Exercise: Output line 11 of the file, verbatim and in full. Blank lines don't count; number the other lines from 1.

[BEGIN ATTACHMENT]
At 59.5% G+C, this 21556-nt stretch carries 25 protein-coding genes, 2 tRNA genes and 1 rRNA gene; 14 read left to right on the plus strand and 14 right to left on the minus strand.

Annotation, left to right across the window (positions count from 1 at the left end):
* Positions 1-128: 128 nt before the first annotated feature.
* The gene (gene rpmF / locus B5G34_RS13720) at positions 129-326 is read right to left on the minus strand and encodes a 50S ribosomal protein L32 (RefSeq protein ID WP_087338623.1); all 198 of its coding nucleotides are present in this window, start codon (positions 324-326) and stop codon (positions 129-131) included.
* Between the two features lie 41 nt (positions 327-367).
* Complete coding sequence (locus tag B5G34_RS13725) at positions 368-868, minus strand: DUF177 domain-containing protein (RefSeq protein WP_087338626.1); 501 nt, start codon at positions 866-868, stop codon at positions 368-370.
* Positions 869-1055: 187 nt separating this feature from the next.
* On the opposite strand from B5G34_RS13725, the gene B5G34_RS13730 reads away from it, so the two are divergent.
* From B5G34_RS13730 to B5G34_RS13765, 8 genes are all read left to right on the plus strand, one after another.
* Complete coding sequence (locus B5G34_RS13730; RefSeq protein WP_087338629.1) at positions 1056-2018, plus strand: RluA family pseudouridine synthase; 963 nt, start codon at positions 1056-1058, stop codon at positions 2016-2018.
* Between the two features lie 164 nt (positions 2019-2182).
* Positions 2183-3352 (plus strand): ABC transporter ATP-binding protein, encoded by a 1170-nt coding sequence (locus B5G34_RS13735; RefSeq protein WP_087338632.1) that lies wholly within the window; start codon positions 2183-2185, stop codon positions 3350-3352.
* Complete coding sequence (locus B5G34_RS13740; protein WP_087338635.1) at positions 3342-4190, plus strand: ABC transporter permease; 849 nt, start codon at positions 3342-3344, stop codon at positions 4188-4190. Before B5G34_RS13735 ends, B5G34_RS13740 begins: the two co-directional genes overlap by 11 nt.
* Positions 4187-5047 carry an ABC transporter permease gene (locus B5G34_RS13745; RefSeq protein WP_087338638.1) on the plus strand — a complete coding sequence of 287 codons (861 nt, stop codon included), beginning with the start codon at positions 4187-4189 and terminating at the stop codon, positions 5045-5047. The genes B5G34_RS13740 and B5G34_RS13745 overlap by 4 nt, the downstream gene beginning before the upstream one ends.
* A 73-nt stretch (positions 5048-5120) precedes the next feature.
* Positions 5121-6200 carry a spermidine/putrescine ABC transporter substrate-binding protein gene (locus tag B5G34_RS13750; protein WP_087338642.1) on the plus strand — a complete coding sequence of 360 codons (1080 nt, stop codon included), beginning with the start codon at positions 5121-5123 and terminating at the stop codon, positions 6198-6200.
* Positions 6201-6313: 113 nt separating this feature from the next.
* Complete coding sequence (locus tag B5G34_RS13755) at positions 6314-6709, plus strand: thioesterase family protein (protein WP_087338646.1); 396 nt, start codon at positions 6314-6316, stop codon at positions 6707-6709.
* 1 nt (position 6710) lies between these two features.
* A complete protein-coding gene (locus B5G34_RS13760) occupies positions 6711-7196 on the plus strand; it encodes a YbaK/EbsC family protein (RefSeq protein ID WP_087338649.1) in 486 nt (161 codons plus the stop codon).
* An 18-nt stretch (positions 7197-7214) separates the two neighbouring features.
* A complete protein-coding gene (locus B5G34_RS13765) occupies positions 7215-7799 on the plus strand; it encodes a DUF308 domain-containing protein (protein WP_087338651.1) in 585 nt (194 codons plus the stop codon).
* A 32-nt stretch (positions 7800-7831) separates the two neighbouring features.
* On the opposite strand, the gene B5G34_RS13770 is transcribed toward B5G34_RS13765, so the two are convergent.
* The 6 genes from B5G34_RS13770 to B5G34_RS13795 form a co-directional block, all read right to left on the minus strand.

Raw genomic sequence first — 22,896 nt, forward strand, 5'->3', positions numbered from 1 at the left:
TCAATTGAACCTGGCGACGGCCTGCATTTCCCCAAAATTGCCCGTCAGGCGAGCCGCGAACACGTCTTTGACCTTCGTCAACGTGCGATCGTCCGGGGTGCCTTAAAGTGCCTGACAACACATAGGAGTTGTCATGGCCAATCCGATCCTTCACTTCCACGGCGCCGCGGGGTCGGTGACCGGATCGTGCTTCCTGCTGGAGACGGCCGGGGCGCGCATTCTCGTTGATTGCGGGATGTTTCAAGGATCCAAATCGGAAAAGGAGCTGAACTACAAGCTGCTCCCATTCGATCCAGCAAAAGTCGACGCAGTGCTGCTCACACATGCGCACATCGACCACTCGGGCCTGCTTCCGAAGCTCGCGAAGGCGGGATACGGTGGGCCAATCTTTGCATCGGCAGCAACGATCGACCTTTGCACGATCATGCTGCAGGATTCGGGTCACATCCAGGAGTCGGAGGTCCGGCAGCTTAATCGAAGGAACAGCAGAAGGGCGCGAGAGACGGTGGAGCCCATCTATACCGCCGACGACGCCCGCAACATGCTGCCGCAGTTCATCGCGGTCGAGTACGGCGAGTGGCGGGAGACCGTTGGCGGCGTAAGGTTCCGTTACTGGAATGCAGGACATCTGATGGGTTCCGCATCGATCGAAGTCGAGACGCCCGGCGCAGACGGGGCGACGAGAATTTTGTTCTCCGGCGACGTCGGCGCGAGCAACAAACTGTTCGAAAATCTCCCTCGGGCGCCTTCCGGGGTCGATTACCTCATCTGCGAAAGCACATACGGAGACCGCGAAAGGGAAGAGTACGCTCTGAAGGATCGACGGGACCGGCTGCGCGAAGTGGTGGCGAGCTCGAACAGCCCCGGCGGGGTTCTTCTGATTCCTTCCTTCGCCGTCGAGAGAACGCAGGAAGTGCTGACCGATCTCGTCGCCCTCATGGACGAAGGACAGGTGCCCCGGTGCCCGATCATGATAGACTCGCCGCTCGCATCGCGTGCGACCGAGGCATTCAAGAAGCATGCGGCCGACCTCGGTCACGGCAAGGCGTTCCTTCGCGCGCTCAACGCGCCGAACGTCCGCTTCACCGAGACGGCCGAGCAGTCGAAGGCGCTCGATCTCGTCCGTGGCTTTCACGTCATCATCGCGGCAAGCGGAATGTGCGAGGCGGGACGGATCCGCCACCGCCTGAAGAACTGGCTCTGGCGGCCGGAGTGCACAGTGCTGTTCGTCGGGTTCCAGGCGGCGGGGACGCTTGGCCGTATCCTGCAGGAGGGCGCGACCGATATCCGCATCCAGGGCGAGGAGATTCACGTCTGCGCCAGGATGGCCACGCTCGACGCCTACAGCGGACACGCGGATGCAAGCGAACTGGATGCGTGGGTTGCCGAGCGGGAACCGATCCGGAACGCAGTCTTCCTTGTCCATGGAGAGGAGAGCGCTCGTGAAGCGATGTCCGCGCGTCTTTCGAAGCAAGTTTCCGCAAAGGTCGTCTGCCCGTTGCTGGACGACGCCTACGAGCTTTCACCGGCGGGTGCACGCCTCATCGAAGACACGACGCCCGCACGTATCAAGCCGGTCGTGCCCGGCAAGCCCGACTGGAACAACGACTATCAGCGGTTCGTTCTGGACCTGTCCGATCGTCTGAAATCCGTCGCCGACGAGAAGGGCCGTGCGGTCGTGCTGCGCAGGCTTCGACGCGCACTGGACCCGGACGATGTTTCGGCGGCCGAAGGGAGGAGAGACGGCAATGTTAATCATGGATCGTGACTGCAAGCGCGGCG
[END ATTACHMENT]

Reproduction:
* Between the two features lie 164 nt (positions 2019-2182).